Comerica Park - Features

Features

Entrance to the ballpark is located across from the Fox Theatre and between two historic downtown churches, St. John Episcopal Church and Central United Methodist Church. Outside of the main entrance to the stadium there is a tiger statue that is approximately 15 feet (4.6 m) in height. There are eight other heroic-sized tiger statues throughout the park, including two prowling on top of the scoreboard in left field. These tigers' eyes light up after a Tigers home run or a victory and the sound of a growling tiger plays as well. The tigers were originally created by sculptor Michael Keropian and fabricated by ShowMotion Inc. in Norwalk, Connecticut. Along the brick walls outside of the park are thirty-three tiger heads with lighted baseballs in their mouths.

At the left-center field concourse there are statues of all of the players whose numbers have been retired by the Tigers (with the exception of Jackie Robinson, whose number was retired in every MLB park in 1997). They include Al Kaline, Charlie Gehringer, Hal Newhouser, Willie Horton, Hank Greenberg. A statue of Ty Cobb is also there, but he does not have a number, as he played baseball before players began to wear numbers on their uniforms. These players' names, along with the names of Hall of Fame players who spent a significant part of their career with the Tigers, are also on a wall in left center field, and to them is added Ernie Harwell, the team's long-time radio announcer, who is also in the Hall of Fame as a broadcaster. Harwell has a statue just inside the stadium on the first base side.

The field itself features a distinctive dirt strip between home plate and the pitcher's mound. This strip, sometimes known as the "keyhole", was common in early ballparks, yet very rare in modern facilities (the only other current ballpark to feature this is Chase Field in Phoenix).

In the northeastern corner of the stadium behind the stands from the third base line is a Ferris wheel with twelve cars designed like baseballs. In the northwestern corner of the stadium behind the stands from the first base line is a carousel where guests ride on tigers instead of horses. The flagpole located between center and left fields was originally in play, as was the flag pole in Tiger Stadium. However, the left field wall was moved in front of the pole before the 2003 season. A ball that hits the pole is now ruled a home run. The right field of the stadium features the Pepsi Porch, a picnic deck between the 100 and 200 level seating bowls. Also in right field, and part of the 100 level seating bowl, is an area of seats know as "Kaline's Corner" an homage to Hall of Fame right fielder Al Kaline who once played for the Tigers when the team played in Tiger Stadium.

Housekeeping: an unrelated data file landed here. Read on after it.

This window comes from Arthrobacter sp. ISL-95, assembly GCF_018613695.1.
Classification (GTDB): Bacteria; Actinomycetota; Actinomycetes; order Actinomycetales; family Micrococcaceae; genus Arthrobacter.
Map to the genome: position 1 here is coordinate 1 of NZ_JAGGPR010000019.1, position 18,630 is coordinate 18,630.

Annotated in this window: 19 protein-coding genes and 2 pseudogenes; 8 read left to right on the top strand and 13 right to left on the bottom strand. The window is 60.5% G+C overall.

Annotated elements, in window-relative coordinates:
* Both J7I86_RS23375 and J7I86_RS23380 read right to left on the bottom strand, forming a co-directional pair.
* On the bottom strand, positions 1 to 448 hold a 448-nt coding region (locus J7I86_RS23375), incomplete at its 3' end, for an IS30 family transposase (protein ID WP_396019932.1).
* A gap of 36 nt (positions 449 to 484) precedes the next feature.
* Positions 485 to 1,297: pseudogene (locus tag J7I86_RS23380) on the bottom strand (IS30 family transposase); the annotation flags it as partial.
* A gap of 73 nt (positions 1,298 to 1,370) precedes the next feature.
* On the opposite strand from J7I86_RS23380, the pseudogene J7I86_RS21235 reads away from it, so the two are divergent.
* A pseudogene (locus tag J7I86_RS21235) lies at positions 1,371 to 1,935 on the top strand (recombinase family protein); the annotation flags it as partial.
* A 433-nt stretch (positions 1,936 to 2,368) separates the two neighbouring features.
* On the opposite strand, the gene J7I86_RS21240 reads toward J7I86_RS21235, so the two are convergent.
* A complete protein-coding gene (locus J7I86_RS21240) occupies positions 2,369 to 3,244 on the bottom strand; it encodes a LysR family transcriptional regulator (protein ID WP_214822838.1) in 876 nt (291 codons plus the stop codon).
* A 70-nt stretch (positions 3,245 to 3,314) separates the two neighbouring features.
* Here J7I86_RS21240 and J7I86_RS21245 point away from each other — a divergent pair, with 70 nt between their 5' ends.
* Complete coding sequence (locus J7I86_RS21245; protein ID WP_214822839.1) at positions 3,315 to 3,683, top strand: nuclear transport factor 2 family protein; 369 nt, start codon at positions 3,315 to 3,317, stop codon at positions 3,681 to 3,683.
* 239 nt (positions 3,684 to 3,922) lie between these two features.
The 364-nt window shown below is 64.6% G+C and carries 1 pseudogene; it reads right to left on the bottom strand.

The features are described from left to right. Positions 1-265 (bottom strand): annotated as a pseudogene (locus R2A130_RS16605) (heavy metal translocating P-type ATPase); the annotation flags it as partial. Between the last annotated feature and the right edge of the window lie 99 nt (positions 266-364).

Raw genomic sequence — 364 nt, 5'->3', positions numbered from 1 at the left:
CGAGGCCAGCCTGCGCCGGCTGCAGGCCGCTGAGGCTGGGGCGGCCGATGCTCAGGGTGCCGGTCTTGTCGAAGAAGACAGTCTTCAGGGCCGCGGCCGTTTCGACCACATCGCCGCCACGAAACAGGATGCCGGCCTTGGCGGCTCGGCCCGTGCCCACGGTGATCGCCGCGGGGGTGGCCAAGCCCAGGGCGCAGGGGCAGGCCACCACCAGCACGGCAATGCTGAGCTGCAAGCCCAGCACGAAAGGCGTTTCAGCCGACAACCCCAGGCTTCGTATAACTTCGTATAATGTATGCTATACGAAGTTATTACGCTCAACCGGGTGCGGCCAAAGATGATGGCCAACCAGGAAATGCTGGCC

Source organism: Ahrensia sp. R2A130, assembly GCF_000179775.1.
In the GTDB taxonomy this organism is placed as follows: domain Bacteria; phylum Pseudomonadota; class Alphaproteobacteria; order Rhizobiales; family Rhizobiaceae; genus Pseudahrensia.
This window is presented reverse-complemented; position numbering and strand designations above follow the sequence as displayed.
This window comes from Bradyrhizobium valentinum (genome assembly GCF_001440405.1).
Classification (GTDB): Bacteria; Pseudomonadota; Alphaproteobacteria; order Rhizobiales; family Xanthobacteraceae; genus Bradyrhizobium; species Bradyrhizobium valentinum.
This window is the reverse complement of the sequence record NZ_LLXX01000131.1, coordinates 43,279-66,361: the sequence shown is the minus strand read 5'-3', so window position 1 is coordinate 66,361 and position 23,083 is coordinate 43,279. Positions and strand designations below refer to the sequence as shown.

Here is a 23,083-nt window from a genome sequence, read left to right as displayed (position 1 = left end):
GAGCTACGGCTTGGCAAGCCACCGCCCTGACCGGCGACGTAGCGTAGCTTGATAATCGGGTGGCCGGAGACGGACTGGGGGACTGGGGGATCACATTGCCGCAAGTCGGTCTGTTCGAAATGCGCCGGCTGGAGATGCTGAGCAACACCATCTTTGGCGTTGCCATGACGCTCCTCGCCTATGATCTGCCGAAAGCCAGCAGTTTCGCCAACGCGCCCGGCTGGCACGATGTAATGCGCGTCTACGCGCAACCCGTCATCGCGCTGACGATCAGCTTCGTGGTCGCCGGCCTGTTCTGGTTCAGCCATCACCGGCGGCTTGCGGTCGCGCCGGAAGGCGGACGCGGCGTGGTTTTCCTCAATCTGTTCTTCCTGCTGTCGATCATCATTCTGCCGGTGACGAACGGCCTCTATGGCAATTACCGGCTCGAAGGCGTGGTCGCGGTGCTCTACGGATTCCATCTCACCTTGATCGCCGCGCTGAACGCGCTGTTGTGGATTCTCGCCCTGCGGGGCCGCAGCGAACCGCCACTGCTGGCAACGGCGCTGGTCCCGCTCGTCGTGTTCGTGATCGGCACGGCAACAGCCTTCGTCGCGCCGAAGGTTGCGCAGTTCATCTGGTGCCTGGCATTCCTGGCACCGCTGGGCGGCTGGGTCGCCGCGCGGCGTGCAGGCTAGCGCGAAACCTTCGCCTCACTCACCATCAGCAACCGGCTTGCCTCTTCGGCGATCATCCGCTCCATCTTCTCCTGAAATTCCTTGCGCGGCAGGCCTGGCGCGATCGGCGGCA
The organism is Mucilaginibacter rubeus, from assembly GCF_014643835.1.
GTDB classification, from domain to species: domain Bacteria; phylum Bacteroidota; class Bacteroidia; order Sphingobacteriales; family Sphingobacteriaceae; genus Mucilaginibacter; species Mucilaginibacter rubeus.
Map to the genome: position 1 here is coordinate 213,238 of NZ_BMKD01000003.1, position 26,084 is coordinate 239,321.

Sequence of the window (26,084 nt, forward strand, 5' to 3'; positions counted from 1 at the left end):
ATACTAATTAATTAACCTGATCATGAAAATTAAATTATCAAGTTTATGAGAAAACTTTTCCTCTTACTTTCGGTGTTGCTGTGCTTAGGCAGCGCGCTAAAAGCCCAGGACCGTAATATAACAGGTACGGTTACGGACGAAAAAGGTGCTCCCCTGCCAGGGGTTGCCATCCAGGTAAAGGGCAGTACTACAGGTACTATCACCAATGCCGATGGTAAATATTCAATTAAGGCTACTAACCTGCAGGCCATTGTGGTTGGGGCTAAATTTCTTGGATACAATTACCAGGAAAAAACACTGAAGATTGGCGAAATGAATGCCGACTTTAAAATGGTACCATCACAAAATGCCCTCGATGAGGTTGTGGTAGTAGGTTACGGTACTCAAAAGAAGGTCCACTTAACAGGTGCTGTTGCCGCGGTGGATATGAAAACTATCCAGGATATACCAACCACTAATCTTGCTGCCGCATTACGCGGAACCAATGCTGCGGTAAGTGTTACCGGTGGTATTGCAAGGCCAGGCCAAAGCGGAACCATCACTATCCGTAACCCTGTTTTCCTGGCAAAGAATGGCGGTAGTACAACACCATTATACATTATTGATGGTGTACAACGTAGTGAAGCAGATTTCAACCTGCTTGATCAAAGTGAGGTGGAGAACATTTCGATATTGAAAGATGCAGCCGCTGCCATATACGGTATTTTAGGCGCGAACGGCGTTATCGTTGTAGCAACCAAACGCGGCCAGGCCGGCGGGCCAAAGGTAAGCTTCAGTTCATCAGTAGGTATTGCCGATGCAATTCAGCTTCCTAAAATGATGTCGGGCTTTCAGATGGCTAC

An LED scoreboard was added to the right-center field wall, and the upper deck fascia for the 2007 season.

A giant fountain is located behind center field; playing displays during pre- and post-game activities, between innings, and whenever the Tigers score. General Motors sponsored the fountain from 2000 to 2008, and used the area to showcase GM manufactured vehicles as well. While GM dropped its sponsorship for the 2009 season due to financial issues, the GM branding was not removed from the fountain. Instead, signs for Chrysler and Ford were also added to the display, along with the message "The Detroit Tigers Support Our Automakers." In 2010, GM returned to sponsoring the display, now known as the Chevrolet Fountain

A completely redesigned and upgraded left field scoreboard debuted for the 2012 season. The serif "TIGERS" letters were removed, replaced by light-up cursive lettering. The tiger cats were taken down, sent for cleaning and polishing, and replaced in similar spots. The analog clock was removed completely. A high-definition LED display was installed, much larger than the three displays that had existed there previously. The previous scoreboard utilized light bulbs - still a popular scoreboard technology around the time the park opened, though they were quickly aging as LED displays became available and were installed around other Major League ballparks. The scoreboard was also raised 16 feet in an effort to address complaints that the scoreboard was too far left and thus obstructed by the left field upper deck. Along with the replacement scoreboard, all remaining bulb fascia scoreboards were also upgraded to LED.

Other features include:

  • After Friday and Saturday games, there is an on-field fireworks display for the fans to enjoy.
  • Whenever the Tigers score a run, the sound of a tiger growling is played through the public address system.
  • In total, there are 3,039 club seats and 102 luxury suites at the ballpark.

Read more about this topic:  Comerica Park

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